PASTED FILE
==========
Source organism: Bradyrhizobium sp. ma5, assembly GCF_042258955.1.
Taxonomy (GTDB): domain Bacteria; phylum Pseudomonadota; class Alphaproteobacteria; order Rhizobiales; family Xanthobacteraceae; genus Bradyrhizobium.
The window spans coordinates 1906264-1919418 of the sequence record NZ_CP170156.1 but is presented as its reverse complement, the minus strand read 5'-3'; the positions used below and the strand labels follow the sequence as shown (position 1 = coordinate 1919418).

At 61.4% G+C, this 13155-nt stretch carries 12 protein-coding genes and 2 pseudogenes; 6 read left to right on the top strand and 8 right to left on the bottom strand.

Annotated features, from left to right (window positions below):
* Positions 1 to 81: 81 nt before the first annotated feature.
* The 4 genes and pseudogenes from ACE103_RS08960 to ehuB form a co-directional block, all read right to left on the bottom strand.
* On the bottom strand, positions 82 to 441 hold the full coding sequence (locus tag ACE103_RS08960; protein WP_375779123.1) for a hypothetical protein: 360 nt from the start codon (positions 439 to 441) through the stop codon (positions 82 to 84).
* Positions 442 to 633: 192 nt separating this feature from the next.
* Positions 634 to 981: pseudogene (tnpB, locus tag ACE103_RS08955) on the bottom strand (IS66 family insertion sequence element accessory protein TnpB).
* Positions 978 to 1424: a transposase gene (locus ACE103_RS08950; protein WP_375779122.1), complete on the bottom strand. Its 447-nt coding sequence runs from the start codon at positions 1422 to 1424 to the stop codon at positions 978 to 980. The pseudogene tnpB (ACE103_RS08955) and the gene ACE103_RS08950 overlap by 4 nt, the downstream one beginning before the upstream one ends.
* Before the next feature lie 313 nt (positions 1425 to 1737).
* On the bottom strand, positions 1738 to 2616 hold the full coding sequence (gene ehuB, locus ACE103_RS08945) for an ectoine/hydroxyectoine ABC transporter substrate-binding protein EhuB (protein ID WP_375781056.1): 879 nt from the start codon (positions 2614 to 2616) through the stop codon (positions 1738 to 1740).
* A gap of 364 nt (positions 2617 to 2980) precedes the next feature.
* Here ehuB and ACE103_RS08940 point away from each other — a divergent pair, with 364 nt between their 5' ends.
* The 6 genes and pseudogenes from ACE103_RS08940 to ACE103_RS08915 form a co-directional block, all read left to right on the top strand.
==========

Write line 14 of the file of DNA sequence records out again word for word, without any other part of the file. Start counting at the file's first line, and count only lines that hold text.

* A gap of 364 nt (positions 2617 to 2980) precedes the next feature.